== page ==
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Income Inequality and Poverty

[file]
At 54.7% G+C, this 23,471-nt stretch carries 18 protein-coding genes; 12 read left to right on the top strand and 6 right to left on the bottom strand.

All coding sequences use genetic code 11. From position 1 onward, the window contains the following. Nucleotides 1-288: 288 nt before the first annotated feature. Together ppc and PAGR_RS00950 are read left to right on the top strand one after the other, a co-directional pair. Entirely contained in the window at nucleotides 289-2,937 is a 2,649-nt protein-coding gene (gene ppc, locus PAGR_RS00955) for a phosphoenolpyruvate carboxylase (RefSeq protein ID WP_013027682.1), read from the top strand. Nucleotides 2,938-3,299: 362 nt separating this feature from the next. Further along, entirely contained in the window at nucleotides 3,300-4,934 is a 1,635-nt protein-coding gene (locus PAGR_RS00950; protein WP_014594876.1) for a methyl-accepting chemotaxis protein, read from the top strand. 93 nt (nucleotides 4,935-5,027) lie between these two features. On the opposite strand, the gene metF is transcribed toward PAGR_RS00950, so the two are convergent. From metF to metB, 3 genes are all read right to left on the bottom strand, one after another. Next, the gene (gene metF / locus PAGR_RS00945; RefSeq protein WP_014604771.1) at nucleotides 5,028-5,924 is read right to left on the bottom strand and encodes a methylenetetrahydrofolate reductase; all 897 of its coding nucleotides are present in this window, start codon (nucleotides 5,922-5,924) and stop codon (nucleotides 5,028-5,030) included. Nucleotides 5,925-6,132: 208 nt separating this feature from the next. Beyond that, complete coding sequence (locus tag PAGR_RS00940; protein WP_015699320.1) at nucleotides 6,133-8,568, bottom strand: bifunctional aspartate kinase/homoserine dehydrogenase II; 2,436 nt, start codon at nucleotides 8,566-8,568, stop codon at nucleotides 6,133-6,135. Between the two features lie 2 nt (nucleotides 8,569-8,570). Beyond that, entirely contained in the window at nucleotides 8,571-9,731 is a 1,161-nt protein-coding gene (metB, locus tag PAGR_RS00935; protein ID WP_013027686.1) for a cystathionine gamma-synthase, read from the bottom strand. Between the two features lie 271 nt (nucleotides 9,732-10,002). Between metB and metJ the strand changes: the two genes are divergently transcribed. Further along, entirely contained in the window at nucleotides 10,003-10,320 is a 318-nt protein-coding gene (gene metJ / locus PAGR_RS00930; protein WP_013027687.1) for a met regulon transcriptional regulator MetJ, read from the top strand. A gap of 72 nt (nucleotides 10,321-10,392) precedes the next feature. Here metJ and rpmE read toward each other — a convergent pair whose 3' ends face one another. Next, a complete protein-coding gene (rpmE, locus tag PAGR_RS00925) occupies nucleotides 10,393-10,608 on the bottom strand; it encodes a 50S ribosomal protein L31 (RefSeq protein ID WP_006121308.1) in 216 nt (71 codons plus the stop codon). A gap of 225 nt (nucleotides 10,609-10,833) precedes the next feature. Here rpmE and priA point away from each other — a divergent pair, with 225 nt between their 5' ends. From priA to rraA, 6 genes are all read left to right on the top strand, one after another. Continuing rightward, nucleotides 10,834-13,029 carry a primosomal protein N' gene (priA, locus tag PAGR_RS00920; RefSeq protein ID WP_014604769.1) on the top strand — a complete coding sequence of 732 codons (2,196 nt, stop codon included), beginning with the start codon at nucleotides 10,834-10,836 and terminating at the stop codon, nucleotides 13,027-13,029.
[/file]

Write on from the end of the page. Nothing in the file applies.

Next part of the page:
n the United States to test the relationship between economic deprivation and homicide. Homicide is disaggregated into three categories, those occurring between family members, acquaintances and strangers. also employed three measures of inequality: the Gini coefficient, the ratio of the percentage of total income received by the top 20 per cent of families to the percentage received by the lowest 20 per cent, and the share of income received by the top 20 per cent of families. The Social Security Administration operationalization of poverty was used. Using nine control variables in three regression models, one with each measure of inequality,found that all three measures of inequality were significant predictors of homicide. Importantly also, in all three equations, poverty and unemployment were also significant predictors of homicide. Other researchers support the importance of economic deprivation as a predictor of crime and youth violence. , using Canadian Metropolitan Areas, find both inequality and the per cent unemployed to be significant predictors of homicide for 1976 data, but not for 1981 data. Using countries as their unit of analysis, found that inequality and GDP per 1000 were important predictors of homicide, while, also using countries, found that inequality and GDP growth rate were important predictors. Many other researchers have found that economic deprivation is an important predictor of youth violence.